CAS  PubMed  PubMed Central  Article  Google Scholar 

  25. Hussain Y, Mirzaei S, Ashrafizadeh M, Zarrabi A, Hushmandi K, Khan H, et al. Quercetin and Its Nano-Scale Delivery Systems in Prostate Cancer Therapy: Paving the Way for Cancer Elimination and Reversing Chemoresistance. Cancers (Basel). 2021;13.

  26. Chen X, Chen F, Ren Y, Weng G, Keng PC, Chen Y, et al. Glucocorticoid receptor upregulation increases radioresistance and triggers androgen independence of prostate cancer. Prostate. 2019;79:1386–98.

    CAS  PubMed  Google Scholar 

  27. Crane CA, Panner A, Murray JC, Wilson SP, Xu H, Chen L, et al. PI (3) kinase is associated with a mechanism of immunoresistance in breast and prostate cancer. Oncogene. 2009;28:306–12.

    CAS  PubMed  Article  Google Scholar 

  28. Sethi G, Shanmugam MK, Arfuso F, Kumar AP. Role of RNF20 in cancer development and progression - a comprehensive review. Biosci Rep. 2018;38.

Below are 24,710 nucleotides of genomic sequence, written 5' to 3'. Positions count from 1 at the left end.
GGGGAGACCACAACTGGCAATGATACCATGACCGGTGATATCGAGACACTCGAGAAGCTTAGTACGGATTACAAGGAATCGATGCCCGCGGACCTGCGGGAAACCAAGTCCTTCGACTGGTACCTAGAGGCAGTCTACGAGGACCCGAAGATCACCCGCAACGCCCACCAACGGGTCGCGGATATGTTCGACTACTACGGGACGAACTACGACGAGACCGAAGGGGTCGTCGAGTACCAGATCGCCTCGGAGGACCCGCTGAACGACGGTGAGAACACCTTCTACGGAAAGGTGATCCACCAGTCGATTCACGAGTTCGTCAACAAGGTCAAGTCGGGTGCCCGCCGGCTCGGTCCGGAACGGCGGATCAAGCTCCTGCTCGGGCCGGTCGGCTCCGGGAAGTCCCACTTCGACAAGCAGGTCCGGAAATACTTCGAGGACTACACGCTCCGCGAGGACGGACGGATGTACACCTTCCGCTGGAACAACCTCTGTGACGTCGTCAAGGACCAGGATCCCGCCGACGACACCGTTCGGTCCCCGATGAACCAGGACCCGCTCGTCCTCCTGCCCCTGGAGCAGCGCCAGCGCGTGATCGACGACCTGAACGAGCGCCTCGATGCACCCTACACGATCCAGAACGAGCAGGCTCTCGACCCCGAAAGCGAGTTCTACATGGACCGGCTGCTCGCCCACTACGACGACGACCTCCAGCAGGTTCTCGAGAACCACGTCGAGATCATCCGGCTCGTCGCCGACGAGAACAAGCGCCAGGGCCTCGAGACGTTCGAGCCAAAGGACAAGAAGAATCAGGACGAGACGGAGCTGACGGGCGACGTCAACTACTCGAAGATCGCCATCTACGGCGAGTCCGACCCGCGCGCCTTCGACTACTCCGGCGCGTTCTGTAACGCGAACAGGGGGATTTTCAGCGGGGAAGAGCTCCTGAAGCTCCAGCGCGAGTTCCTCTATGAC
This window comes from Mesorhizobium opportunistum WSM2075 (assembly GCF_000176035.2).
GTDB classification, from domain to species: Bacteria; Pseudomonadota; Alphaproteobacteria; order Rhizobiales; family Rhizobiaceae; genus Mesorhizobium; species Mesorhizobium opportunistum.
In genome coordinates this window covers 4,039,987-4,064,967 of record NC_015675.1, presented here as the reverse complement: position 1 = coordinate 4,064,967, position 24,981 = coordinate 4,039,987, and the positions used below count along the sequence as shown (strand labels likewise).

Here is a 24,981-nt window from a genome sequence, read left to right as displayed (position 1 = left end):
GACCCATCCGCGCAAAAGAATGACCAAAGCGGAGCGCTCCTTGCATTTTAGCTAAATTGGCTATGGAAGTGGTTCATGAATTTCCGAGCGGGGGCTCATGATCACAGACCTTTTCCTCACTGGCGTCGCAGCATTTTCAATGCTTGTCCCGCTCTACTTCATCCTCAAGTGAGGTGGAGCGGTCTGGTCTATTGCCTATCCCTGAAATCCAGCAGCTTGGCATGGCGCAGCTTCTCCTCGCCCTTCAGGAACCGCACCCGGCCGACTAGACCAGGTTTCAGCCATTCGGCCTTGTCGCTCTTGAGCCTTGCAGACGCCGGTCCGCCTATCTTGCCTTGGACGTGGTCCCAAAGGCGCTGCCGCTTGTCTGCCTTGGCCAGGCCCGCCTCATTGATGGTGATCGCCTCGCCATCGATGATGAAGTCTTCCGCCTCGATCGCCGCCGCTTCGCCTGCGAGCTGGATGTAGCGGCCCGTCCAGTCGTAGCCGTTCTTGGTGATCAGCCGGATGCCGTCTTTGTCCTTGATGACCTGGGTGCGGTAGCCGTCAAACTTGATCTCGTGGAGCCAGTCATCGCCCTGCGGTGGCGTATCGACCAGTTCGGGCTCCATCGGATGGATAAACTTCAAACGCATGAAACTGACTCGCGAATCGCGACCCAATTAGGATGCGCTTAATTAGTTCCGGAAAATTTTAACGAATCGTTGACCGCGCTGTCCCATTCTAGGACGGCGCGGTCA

29. Puar YR, Shanmugam MK, Fan L, Arfuso F, Sethi G, Tergaonkar V. Evidence for the Involvement of the Master Transcription Factor NF-κB in Cancer Initiation and Progression. Biomedicines. 2018;6.

  30. Loh CY, Arya A, Naema AF, Wong WF, Sethi G, Looi CY. Signal Transducer and Activator of Transcription (STATs) Proteins in Cancer and Inflammation: Functions and Therapeutic Implication. Front Oncol. 2019;9:48.

    PubMed  PubMed Central  Article  Google Scholar 

  31. Wang K, Chen Z, Shi J, Feng Y, Yu M, Sun Y, et al. Resveratrol inhibits the tumor migration and invasion by upregulating TET1 and reducing TIMP2/3 methylation in prostate carcinoma cells. Prostate. 2020;80:977–85.

    CAS  PubMed  Article  Google Scholar